Skip to main content

Dr. Minor W. Havis Accidentally Shot and Killed

Minor Havis was born 23 April 1829 in South Carolina.  He became a resident of Georgia as a young teenager.

mwhavis-csafileFrom his Confederate service record at Fold3:

"The records show that Minor W. Havis, 2d sergeant, Co. C, 1st (Ramsey's) Georgia Infantry, C.S.A., enlisted March 18, 1861.  He was mustered in as senior 1st lieutenant of Co. A, 14th Battalion Georgia Light Artillery* (Southern Rights Battery), C.S.A., April 26, 1862, and was paroled at Greensboro, N.C., on or about April 27, 1865."

*This Battalion subsequently became Capt. Havis' Battery, Georgia Light Artillery.

After the Civil War, M. W. Havis occupied himself as a physician and farmer in Perry, Houston County, Georgia.  Some time after 1875, he and his wife adopted a nephew, Minor W. Hall, as their son.  Toward the end of November in 1889, Dr. Havis was accidentally shot by a local merchant.  Though it was initially believed he would survive, Dr. Minor W. Havis died a few days after the incident, 27 November 1889.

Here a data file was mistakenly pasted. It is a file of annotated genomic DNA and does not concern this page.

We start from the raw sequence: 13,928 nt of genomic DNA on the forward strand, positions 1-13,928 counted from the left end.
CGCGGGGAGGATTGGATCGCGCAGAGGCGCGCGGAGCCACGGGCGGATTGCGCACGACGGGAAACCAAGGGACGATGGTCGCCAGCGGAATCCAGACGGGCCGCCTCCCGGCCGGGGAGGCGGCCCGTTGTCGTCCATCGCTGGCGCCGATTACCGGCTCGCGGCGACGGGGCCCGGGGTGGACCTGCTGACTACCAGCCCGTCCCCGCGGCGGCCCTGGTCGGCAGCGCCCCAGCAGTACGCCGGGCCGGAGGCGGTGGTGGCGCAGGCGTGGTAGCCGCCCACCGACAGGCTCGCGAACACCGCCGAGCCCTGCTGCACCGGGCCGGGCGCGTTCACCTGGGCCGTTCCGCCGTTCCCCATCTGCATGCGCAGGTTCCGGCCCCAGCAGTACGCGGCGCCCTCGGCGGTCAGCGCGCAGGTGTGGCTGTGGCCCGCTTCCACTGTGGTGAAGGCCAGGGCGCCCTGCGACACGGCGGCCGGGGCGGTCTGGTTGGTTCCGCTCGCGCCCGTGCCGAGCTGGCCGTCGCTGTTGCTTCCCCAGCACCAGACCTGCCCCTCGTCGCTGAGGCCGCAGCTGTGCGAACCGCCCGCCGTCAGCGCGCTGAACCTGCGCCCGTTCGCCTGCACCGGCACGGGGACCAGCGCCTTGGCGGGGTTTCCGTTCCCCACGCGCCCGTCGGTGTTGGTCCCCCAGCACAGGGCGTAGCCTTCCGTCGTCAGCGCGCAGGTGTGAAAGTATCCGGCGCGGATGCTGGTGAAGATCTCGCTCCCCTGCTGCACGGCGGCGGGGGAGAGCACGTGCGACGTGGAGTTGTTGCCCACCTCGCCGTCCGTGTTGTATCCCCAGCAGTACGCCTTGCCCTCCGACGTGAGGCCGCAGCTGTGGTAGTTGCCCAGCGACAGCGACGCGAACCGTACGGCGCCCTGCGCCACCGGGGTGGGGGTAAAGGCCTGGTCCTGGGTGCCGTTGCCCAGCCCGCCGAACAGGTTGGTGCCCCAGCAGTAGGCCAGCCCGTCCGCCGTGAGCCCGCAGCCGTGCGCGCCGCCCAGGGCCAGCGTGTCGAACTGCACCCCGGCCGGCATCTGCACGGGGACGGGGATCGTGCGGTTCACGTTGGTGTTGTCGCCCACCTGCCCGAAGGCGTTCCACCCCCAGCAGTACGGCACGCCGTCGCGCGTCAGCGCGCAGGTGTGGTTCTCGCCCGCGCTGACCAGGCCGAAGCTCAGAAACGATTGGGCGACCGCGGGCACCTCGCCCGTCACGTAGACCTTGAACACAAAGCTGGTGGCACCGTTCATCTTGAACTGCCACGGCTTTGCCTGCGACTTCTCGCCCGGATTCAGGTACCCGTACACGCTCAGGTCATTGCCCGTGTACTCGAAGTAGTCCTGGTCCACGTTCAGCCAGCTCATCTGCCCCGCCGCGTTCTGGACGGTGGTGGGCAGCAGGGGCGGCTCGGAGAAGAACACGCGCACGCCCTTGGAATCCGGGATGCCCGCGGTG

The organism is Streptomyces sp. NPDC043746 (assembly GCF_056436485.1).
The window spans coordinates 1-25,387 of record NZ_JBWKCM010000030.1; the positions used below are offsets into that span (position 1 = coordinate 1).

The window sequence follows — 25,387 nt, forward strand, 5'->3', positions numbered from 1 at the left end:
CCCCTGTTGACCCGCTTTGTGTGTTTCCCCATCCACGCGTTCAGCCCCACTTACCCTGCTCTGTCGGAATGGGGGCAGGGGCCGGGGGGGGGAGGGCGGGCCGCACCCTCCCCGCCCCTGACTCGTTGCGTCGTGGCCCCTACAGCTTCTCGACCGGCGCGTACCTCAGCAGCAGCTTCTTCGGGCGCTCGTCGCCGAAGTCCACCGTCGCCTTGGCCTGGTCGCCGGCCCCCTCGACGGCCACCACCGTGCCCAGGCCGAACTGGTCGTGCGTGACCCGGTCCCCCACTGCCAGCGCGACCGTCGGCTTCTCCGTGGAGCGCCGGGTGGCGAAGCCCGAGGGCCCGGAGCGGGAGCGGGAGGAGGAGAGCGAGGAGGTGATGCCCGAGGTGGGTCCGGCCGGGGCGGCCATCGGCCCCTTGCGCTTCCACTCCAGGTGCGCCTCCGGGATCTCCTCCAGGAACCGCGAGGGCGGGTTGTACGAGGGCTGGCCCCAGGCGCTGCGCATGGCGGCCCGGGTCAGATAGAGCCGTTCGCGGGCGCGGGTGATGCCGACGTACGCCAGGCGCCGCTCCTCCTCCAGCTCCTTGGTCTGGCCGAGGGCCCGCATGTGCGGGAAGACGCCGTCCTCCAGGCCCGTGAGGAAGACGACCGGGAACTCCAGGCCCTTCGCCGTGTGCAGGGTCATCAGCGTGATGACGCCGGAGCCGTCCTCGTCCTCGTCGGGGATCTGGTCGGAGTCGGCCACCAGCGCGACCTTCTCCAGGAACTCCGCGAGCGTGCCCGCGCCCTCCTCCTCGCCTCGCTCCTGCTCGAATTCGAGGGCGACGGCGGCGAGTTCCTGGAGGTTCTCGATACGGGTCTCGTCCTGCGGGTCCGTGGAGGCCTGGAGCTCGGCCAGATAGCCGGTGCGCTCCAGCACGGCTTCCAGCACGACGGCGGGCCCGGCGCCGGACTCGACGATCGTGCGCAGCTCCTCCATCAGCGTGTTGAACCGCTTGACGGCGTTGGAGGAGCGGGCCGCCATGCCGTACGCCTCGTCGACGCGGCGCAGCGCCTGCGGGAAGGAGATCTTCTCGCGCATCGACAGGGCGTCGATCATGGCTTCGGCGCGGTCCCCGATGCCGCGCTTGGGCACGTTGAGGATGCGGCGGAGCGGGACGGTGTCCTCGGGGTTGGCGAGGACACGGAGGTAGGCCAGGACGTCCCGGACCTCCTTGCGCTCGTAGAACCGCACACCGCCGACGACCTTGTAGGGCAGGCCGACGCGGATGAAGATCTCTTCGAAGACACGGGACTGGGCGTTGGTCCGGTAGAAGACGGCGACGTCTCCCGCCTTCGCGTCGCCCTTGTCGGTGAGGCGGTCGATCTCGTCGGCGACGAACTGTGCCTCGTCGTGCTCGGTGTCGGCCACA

100_0009Particulars of death and obituary from Houston Home Journal (Perry, Georgia)
28 November 1889, pg. 3

Death of Dr. Havis.

At about twelve o'clock Tuesday night, November 26th, Dr. M. W. Havis died at his residence in Perry, from the effects of a wound accidentally received last Friday morning.

The interment took place at Evergreen Cemetery yesterday afternoon.  Dr. Havis having been an honorary member of the Perry Rifles, and that command being honorary members of the 1st Ga. Reg. Veterans' Association, of which he was an active and esteemed member, he was buried with military honors.

Six ex-members of the Southern Rights Battery, of which company Dr. Havis was Captain, acted by request as pall-bearers.

At about 11 o'clock last Friday morning, Dr. M. W. Havis was accidentally shot while standing in the front door of Mr. Hugh Lawson's store, on Carroll street, in Perry.  A few moments previous to the accident, Dr. Havis examined a new 38 calibre, hammerless Smith & Wesson pistol belonging to Mr. Lawson.